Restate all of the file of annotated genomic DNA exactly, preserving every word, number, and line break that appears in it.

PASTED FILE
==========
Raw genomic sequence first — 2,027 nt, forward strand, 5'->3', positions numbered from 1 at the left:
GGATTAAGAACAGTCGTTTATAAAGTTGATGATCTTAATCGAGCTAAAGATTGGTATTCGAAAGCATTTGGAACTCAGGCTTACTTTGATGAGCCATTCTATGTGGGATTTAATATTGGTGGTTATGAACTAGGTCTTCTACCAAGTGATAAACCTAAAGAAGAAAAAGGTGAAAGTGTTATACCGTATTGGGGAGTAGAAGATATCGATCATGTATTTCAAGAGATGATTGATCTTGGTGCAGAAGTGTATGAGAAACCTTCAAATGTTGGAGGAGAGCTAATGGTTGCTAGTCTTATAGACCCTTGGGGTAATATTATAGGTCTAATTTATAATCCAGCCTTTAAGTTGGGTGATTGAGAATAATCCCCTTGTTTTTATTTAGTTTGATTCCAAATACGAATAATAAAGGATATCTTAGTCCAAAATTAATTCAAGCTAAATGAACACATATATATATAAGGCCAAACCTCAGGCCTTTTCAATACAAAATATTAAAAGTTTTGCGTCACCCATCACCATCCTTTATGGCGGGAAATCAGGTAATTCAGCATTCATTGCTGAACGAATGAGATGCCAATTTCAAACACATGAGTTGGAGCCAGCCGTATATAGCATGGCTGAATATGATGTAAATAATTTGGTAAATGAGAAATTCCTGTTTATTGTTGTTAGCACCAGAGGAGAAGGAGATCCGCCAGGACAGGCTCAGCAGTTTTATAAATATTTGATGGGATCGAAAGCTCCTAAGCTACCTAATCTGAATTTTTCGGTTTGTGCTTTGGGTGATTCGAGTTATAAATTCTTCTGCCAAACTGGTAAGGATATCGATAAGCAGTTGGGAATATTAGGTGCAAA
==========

Raw genomic sequence first — 2,027 nt, forward strand, 5'->3', positions numbered from 1 at the left:
GGATTAAGAACAGTCGTTTATAAAGTTGATGATCTTAATCGAGCTAAAGATTGGTATTCGAAAGCATTTGGAACTCAGGCTTACTTTGATGAGCCATTCTATGTGGGATTTAATATTGGTGGTTATGAACTAGGTCTTCTACCAAGTGATAAACCTAAAGAAGAAAAAGGTGAAAGTGTTATACCGTATTGGGGAGTAGAAGATATCGATCATGTATTTCAAGAGATGATTGATCTTGGTGCAGAAGTGTATGAGAAACCTTCAAATGTTGGAGGAGAGCTAATGGTTGCTAGTCTTATAGACCCTTGGGGTAATATTATAGGTCTAATTTATAATCCAGCCTTTAAGTTGGGTGATTGAGAATAATCCCCTTGTTTTTATTTAGTTTGATTCCAAATACGAATAATAAAGGATATCTTAGTCCAAAATTAATTCAAGCTAAATGAACACATATATATATAAGGCCAAACCTCAGGCCTTTTCAATACAAAATATTAAAAGTTTTGCGTCACCCATCACCATCCTTTATGGCGGGAAATCAGGTAATTCAGCATTCATTGCTGAACGAATGAGATGCCAATTTCAAACACATGAGTTGGAGCCAGCCGTATATAGCATGGCTGAATATGATGTAAATAATTTGGTAAATGAGAAATTCCTGTTTATTGTTGTTAGCACCAGAGGAGAAGGAGATCCGCCAGGACAGGCTCAGCAGTTTTATAAATATTTGATGGGATCGAAAGCTCCTAAGCTACCTAATCTGAATTTTTCGGTTTGTGCTTTGGGTGATTCGAGTTATAAATTCTTCTGCCAAACTGGTAAGGATATCGATAAGCAGTTGGGAATATTAGGTGCAAA